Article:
The English national curriculum (2014) states that:
‘The overarching aim for English in the national curriculum is to promote high standards of language and literacy by equipping pupils with a strong command of the spoken and written language, and to develop their love of literature through widespread reading for enjoyment.’
We believe the exposure of children’s literature within the primary school setting is vital as a rich context for learning; not only within English as a subject but to support building a reading culture throughout the school. We aim to use high quality books that offer opportunities for empathy and can aid philosophical enquiry, as a means of developing the spoken language requirements through debate, drama and discussion using the issues raised through, and within, the text. We aim to create a community of avid readers who read fluently and widely and are able to express preferences and opinions about the texts that they read. We intend to develop a culture by which our pupils read for pleasure, having had access to a wide range of text types, genres and authors in order for them to make informed opinions about their favourites. We want our children to write with confidence and accuracy for a variety of purposes and audiences whilst developing their own imagination and creativity. We want our children to be able to write with grammatical accuracy and be able to apply spelling patterns correctly. Poetry units are woven throughout each year group to allow all children to develop a love of poetry as they move through school. We aim to expose our children to a wide range of vocabulary so that they are able to decipher new words and then use them when speaking both informally and formally. By equipping our pupils with these skills, we aim to empower them to become confident and highly literate members of society who can read, write and communicate effectively, and can grow and flourish as individuals in our ever-changing world.
Books are such powerful and wonderful tools which harness so many opportunities. Not only do they offer a wealth of information, experience and knowledge; they also provide opportunities to develop culturally, emotionally, intellectually, socially and spiritually. High quality texts can improve comprehension, vocabulary, spelling, speaking, listening, and writing. They offer so many benefits, and it is because of these benefits that St Stephen’s C.E. Primary School have adopted a completely book-based approach to the teaching of English and have placed it at the very heart of our curriculum.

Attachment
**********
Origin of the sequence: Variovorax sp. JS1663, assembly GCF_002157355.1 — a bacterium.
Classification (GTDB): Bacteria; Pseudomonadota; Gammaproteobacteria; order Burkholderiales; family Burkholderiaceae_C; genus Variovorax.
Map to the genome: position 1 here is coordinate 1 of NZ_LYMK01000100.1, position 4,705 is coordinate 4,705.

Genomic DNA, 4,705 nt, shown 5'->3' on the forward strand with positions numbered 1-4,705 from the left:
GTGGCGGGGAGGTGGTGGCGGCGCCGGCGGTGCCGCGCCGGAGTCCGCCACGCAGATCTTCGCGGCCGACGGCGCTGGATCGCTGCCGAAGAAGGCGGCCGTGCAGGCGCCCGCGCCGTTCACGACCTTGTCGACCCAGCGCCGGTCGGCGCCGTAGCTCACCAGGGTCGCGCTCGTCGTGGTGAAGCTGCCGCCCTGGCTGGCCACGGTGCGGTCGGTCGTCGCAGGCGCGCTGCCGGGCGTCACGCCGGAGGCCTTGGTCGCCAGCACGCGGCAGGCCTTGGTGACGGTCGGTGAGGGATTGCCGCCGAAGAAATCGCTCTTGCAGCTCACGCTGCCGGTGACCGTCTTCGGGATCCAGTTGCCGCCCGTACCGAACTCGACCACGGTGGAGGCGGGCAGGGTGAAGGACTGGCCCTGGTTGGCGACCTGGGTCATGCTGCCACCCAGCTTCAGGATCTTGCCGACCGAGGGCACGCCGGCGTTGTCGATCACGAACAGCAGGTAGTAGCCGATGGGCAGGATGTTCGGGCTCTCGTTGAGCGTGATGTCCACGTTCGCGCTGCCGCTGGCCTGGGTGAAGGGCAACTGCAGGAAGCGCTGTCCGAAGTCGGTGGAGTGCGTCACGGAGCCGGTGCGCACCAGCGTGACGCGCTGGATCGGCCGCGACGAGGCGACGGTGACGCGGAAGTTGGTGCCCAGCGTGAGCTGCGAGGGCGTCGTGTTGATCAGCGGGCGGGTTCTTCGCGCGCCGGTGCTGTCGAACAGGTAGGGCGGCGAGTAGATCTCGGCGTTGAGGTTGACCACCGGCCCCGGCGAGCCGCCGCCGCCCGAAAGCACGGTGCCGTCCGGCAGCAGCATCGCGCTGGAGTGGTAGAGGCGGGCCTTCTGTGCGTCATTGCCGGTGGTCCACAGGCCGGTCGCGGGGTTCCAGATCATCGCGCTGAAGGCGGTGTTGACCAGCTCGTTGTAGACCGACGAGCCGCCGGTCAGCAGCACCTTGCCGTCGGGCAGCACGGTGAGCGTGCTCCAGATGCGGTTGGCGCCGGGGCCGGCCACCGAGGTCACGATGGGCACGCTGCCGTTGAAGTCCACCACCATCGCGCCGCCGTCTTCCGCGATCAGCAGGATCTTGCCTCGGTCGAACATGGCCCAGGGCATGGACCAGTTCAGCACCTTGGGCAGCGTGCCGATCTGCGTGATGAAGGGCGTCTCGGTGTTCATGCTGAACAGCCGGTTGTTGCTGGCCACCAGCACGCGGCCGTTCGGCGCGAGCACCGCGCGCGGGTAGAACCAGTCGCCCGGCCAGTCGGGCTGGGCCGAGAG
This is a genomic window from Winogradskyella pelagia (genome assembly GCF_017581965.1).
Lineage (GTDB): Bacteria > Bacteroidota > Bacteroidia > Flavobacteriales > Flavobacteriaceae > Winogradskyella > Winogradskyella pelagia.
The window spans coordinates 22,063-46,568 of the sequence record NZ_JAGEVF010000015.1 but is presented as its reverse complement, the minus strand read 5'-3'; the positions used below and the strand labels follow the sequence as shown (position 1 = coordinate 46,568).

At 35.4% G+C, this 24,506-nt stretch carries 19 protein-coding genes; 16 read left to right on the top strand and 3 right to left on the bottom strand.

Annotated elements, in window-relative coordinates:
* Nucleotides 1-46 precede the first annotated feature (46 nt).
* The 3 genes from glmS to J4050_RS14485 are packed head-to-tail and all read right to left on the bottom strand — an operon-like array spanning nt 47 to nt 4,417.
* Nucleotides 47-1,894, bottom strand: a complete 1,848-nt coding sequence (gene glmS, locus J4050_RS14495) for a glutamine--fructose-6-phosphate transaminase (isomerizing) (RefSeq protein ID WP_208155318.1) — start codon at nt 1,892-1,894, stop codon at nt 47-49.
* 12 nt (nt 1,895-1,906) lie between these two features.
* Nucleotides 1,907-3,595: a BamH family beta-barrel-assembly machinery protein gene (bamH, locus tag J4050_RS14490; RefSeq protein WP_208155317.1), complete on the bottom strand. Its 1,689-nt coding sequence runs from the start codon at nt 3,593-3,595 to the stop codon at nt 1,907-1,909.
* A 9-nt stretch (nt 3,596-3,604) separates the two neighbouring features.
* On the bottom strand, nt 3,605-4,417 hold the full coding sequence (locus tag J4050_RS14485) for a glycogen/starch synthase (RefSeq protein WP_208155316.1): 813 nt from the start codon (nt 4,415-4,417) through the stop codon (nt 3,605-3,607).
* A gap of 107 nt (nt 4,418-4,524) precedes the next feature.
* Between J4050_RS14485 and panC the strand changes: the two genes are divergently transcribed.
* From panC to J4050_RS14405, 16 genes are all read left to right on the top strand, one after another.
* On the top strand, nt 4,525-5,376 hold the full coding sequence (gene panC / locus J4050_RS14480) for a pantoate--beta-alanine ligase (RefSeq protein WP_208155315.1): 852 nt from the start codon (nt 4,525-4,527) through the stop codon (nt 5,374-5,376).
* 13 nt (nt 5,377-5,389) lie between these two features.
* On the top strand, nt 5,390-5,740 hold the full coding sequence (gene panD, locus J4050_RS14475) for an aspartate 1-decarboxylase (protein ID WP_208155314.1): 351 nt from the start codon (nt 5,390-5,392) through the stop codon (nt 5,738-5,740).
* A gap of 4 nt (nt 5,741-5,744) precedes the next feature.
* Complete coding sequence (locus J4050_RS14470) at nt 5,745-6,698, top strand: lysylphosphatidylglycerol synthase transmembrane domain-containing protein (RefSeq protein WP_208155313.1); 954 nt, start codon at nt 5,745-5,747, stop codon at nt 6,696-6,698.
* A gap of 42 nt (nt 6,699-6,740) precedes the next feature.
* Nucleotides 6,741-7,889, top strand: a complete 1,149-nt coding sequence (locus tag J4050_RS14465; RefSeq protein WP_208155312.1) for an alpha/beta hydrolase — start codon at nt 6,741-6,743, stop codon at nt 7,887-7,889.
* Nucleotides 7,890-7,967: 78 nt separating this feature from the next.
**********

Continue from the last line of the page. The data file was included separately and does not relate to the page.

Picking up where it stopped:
The pupils at St Stephen’s C.E. Primary School are taught English writing through the Literary Curriculum. The Literary Curriculum, designed by the Literacy Tree, is a book-based approach to the teaching of Primary English that places children’s literature at the core.
The Literary Curriculum immerses children in a literary world through the planning sequences (for writing), creating strong levels of engagement to provide meaningful and authentic contexts for primary English. Children become critical readers and acquire an authorial style as they encounter a wide-range of authors and a variety of fiction, non-fiction and poetry.
To ensure this curriculum is embedded throughout the school, pupils receive a Literary Curriculum English lesson as well as a whole class reading lesson every day. Each half term focusses on a different book, with links made to the wider curriculum where possible to allow pupils to explore the theme in as much depth and breadth as possible.
We follow a spiral approach to learning which allows pupils to learn and revisit the different strands of the National Curriculum several times throughout each year. This spiral approach to learning provides complete coverage of all National Curriculum expectations for writing composition, reading comprehension, grammar, punctuation and vocabulary, as well as coverage of spelling and phonics – all in context.
Each year group is allocated three types of poetry to study, explore, comment on, create and perform throughout the year. These are either free verse, visual and/or structured poems. Each year group are allocated a range of ‘famous’ or ‘classic’ poems that children have the opportunity to read aloud, discuss and perform off by heart (to an audience where possible) throughout the year. Teachers select at least 2 of these poems and allow the class to spend time reciting them off by heart for the purpose of performing.
Pupils have access to a diverse range of books in their classroom reading areas, which they can read in school. Reading areas in classrooms promote high quality texts that often link to the theme being studied.
Our children will grow into competent, fluent readers who can recommend books and authors to their peers, have a thirst for reading a range of genres including poetry, and participate in discussions about books, including evaluating an author’s use of language and the impact this can have on the reader. They will also read books to enhance their knowledge and understanding of all subjects in the curriculum.
By the end of their time at St Stephen’s C. E. Primary, children will be able to write clearly and accurately and adapt their language and style in and for a range of contexts, purposes and audiences. Our pupils will acquire a wide vocabulary and have a strong command of the written word. Most importantly, they will develop a love of writing and be well equipped for the rest of their education. By equipping our pupils with these skills, our pupil’s will be empowered to become confident and highly literate members of society who can read, write and communicate effectively, and can grow and flourish as individuals in our ever-changing world.
Literary Curriculum Writing Progression
NURSERY Communication and language LONG TERM
RECEPTION Communication and Language LONG TERM
English National Curriculum document